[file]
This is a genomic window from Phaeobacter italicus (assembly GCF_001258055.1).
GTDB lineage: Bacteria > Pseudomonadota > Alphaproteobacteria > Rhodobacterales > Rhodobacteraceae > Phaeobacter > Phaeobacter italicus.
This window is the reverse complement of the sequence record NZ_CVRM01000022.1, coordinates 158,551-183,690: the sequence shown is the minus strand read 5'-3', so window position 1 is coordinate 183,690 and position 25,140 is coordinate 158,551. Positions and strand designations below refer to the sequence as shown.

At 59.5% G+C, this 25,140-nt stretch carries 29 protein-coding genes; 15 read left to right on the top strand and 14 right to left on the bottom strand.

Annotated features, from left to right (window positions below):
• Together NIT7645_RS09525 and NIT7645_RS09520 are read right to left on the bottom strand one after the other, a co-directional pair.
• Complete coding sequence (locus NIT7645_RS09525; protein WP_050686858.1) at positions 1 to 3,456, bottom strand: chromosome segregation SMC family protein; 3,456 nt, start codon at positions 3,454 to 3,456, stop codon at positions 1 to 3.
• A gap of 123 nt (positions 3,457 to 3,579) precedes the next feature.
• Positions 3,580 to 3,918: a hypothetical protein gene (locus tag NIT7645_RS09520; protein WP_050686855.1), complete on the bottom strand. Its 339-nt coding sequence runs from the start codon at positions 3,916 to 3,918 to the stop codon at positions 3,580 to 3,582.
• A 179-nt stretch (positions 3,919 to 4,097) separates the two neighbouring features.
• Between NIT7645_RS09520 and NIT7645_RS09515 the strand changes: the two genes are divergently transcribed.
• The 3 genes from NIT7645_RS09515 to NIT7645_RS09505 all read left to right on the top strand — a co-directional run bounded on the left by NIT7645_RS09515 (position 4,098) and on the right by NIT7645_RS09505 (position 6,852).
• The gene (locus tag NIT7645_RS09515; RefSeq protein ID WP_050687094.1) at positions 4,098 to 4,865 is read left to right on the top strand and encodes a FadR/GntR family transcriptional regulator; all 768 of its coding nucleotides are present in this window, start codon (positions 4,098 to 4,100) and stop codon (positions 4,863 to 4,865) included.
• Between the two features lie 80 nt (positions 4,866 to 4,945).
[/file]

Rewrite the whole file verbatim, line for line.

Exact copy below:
This is a genomic window from Phaeobacter italicus (assembly GCF_001258055.1).
GTDB lineage: Bacteria > Pseudomonadota > Alphaproteobacteria > Rhodobacterales > Rhodobacteraceae > Phaeobacter > Phaeobacter italicus.
This window is the reverse complement of the sequence record NZ_CVRM01000022.1, coordinates 158,551-183,690: the sequence shown is the minus strand read 5'-3', so window position 1 is coordinate 183,690 and position 25,140 is coordinate 158,551. Positions and strand designations below refer to the sequence as shown.

At 59.5% G+C, this 25,140-nt stretch carries 29 protein-coding genes; 15 read left to right on the top strand and 14 right to left on the bottom strand.

Annotated features, from left to right (window positions below):
• Together NIT7645_RS09525 and NIT7645_RS09520 are read right to left on the bottom strand one after the other, a co-directional pair.
• Complete coding sequence (locus NIT7645_RS09525; protein WP_050686858.1) at positions 1 to 3,456, bottom strand: chromosome segregation SMC family protein; 3,456 nt, start codon at positions 3,454 to 3,456, stop codon at positions 1 to 3.
• A gap of 123 nt (positions 3,457 to 3,579) precedes the next feature.
• Positions 3,580 to 3,918: a hypothetical protein gene (locus tag NIT7645_RS09520; protein WP_050686855.1), complete on the bottom strand. Its 339-nt coding sequence runs from the start codon at positions 3,916 to 3,918 to the stop codon at positions 3,580 to 3,582.
• A 179-nt stretch (positions 3,919 to 4,097) separates the two neighbouring features.
• Between NIT7645_RS09520 and NIT7645_RS09515 the strand changes: the two genes are divergently transcribed.
• The 3 genes from NIT7645_RS09515 to NIT7645_RS09505 all read left to right on the top strand — a co-directional run bounded on the left by NIT7645_RS09515 (position 4,098) and on the right by NIT7645_RS09505 (position 6,852).
• The gene (locus tag NIT7645_RS09515; RefSeq protein ID WP_050687094.1) at positions 4,098 to 4,865 is read left to right on the top strand and encodes a FadR/GntR family transcriptional regulator; all 768 of its coding nucleotides are present in this window, start codon (positions 4,098 to 4,100) and stop codon (positions 4,863 to 4,865) included.
• Between the two features lie 80 nt (positions 4,866 to 4,945).